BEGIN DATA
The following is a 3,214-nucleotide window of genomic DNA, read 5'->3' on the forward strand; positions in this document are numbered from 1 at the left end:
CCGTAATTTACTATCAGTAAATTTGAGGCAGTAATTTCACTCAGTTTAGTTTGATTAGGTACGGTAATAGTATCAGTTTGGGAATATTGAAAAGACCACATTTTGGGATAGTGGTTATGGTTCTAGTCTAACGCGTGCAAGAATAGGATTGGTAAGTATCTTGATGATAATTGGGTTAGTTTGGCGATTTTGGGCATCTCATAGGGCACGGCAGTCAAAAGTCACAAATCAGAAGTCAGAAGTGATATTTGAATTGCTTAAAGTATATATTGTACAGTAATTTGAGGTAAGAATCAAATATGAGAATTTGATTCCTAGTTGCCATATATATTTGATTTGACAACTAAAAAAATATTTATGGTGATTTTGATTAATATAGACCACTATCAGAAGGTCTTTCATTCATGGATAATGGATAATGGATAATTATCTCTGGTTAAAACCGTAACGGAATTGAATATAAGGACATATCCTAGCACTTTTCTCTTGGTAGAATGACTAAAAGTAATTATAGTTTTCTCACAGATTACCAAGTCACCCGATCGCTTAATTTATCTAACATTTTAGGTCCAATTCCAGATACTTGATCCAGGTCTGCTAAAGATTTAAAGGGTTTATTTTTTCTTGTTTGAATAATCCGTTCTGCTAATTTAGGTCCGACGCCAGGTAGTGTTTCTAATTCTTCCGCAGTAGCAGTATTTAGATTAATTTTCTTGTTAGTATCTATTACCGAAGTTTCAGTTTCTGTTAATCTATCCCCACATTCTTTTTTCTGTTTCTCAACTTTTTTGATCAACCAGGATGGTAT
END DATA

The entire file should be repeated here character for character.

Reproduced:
The following is a 3,214-nucleotide window of genomic DNA, read 5'->3' on the forward strand; positions in this document are numbered from 1 at the left end:
CCGTAATTTACTATCAGTAAATTTGAGGCAGTAATTTCACTCAGTTTAGTTTGATTAGGTACGGTAATAGTATCAGTTTGGGAATATTGAAAAGACCACATTTTGGGATAGTGGTTATGGTTCTAGTCTAACGCGTGCAAGAATAGGATTGGTAAGTATCTTGATGATAATTGGGTTAGTTTGGCGATTTTGGGCATCTCATAGGGCACGGCAGTCAAAAGTCACAAATCAGAAGTCAGAAGTGATATTTGAATTGCTTAAAGTATATATTGTACAGTAATTTGAGGTAAGAATCAAATATGAGAATTTGATTCCTAGTTGCCATATATATTTGATTTGACAACTAAAAAAATATTTATGGTGATTTTGATTAATATAGACCACTATCAGAAGGTCTTTCATTCATGGATAATGGATAATGGATAATTATCTCTGGTTAAAACCGTAACGGAATTGAATATAAGGACATATCCTAGCACTTTTCTCTTGGTAGAATGACTAAAAGTAATTATAGTTTTCTCACAGATTACCAAGTCACCCGATCGCTTAATTTATCTAACATTTTAGGTCCAATTCCAGATACTTGATCCAGGTCTGCTAAAGATTTAAAGGGTTTATTTTTTCTTGTTTGAATAATCCGTTCTGCTAATTTAGGTCCGACGCCAGGTAGTGTTTCTAATTCTTCCGCAGTAGCAGTATTTAGATTAATTTTCTTGTTAGTATCTATTACCGAAGTTTCAGTTTCTGTTAATCTATCCCCACATTCTTTTTTCTGTTTCTCAACTTTTTTGATCAACCAGGATGGTAT